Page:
It's inevitable. It's understandable.
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People who live in tourist towns sometimes get irritated when the local livelihood disrupts local lifestyles.
Sometimes they get downright mad.
Sometimes, getting mad is the only sane thing to do.
The stories are legion, and sometimes they're even true. This story is older than commercial tourism. It's about the fish that got away.
If you live year-round in Juneau, you may have heard about it at the office or the dock or wherever you work. Maybe you read about it in a letter to the editor of this newspaper from an irate fisherman.
The Empire received such a letter last week. A fisherman had been playing a big salmon for quite a while. Other fishermen noticed. They cheered the big, brave fish every time it broke water, and they cheered the tenacious angler.
Along came a tourist charter boat. Instead of veering away, the fisherman wrote, the vessel refused to veer from its onshore course and cut the guy's line.
"There are unwritten rules when fishing," the irate fisherman wrote. "When a boat or person has a fish on - get away or stay away."
Seems like common sense.
The captain of the charter boat had a different take. He wrote that he tried to steer away from the other boat, but he said the fish had too much line.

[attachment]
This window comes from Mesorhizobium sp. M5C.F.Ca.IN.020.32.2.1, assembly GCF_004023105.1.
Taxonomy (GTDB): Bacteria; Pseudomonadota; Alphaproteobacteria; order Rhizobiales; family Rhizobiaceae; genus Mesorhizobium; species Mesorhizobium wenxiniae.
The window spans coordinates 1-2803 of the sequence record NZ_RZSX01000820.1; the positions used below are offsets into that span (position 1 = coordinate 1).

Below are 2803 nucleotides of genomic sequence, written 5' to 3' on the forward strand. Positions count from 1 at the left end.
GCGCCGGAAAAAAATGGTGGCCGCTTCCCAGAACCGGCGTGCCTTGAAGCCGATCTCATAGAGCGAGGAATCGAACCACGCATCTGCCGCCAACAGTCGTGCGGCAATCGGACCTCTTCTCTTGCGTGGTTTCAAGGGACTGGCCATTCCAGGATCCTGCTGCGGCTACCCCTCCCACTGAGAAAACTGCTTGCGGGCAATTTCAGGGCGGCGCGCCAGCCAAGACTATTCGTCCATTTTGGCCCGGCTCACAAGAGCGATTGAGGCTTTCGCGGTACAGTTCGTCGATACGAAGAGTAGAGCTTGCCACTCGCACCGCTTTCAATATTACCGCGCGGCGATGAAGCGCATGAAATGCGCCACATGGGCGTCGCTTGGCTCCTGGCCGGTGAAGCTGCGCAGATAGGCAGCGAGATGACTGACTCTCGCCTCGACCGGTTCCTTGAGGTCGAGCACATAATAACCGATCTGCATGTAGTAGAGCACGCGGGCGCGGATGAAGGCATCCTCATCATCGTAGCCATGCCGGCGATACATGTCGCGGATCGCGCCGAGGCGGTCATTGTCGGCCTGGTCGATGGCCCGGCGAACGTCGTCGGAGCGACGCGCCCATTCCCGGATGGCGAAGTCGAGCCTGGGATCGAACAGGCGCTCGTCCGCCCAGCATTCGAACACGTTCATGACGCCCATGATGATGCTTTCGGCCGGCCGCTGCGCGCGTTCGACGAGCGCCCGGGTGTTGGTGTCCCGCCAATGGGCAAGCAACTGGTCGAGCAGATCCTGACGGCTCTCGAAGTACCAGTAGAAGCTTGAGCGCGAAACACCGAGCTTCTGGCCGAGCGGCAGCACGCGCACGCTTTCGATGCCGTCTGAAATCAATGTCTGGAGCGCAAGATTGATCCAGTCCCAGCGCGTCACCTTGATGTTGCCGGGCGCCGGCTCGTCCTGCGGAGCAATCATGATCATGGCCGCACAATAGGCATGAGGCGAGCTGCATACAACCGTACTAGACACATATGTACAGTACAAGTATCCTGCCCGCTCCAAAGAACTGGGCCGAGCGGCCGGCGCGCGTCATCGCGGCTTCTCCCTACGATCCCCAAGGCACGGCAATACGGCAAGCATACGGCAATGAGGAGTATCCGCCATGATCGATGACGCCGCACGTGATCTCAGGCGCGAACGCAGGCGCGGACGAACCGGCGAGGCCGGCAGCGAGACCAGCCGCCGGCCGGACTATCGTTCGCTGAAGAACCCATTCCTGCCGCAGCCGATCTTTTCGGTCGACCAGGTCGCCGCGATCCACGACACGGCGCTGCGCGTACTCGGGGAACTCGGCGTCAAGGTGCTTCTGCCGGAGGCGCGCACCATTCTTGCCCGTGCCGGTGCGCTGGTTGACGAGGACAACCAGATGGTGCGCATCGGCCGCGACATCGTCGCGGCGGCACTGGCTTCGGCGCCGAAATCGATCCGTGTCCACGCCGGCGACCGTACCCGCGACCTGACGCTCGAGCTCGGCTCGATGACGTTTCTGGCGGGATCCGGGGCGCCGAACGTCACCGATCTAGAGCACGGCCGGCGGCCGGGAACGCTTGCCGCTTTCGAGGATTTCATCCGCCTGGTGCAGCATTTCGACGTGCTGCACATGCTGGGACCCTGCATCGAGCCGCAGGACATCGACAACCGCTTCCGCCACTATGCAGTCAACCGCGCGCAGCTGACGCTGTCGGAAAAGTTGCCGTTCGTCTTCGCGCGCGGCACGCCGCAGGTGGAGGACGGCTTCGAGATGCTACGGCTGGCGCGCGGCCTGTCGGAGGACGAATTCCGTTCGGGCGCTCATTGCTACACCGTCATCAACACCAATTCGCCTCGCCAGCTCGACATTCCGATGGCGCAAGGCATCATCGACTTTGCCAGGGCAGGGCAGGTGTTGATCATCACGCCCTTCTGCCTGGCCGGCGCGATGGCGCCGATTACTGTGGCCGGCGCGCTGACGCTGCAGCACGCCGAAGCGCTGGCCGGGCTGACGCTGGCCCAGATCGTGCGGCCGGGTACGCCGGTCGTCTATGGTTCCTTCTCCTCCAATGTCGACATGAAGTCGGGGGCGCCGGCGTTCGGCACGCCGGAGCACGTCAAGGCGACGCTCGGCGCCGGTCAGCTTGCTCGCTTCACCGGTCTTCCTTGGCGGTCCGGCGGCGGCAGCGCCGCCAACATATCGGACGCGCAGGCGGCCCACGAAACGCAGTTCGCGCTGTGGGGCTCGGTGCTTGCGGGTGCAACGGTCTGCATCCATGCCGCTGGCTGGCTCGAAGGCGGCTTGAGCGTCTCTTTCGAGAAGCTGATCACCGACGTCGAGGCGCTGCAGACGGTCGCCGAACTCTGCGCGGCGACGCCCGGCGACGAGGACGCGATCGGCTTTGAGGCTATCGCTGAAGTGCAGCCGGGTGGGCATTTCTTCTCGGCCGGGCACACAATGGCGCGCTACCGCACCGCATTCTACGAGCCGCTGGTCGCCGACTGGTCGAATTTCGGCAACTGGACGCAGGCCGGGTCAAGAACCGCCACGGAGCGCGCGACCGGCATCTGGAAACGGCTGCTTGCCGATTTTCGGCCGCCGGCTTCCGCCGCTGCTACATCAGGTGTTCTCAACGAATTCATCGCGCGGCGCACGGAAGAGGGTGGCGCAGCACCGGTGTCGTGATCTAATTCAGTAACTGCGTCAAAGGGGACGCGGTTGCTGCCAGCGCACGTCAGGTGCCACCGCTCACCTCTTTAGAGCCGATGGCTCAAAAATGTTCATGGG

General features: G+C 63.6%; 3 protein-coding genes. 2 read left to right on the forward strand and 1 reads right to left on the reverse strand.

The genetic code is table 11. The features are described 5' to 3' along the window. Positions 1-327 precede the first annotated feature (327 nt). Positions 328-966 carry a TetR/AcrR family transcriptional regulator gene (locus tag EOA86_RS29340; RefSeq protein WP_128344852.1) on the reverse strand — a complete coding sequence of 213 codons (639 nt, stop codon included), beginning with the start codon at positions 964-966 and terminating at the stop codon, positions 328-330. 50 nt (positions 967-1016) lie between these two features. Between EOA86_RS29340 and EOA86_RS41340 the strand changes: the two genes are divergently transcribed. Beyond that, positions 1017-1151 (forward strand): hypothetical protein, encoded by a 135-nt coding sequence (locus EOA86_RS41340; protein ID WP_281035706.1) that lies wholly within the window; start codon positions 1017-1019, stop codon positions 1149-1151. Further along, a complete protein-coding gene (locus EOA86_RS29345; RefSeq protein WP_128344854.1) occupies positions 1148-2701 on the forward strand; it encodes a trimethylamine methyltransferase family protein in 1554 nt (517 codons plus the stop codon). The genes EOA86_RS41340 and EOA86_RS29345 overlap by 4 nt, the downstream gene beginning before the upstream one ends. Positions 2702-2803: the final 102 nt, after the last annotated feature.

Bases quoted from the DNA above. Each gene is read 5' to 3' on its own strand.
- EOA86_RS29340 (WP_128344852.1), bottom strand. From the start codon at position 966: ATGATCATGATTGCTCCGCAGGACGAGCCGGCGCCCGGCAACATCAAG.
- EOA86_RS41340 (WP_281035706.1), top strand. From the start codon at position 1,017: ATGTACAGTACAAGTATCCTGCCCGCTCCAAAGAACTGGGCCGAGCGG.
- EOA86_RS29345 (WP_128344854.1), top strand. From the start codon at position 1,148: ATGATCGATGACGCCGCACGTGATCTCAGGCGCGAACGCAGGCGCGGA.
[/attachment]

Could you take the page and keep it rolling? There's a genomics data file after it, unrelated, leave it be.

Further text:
"I've lost quite a few fish over the years because of my gear getting hung up on other boats," he wrote. "But I don't call these boats out or point fingers saying it's their fault."
Maybe he should. You can't read unwritten rules, but any sportsman should know them.
Was the charter captain negligent? Did the fisherman not have proper control? What difference would it make? Who's to judge what's "proper?"
That argument won't be settled here.
But one thing's for sure. As long as Juneau is a tourist town, at least part of the year, that kind of conflict isn't going away.
Even successful tourist towns learn to come to terms with the irritating and the infuriating. Ever get mad at somebody on the job? Same thing. Coping with tourists is everybody's job. Some people enjoy it; some hate it. What really counts is making the best of it, emotionally and economically.
Yes, tourist charters may overrun our favorite fishing spots. Tourists themselves may clog our streets. They may stop and take a picture, just to make you late for work.
Take a deep breath. Look at what they're photographing. Is it something you see every day and take for granted?
Just remember that those doggone jaywalkers paid a lot of money to take that picture.
They keep Juneau going when the salmon aren't running.
They keep Juneau going when the Legislature's out of session.
Fish. Politicians. Tourists. Let's savor them all. Sooner or later, they all escape.
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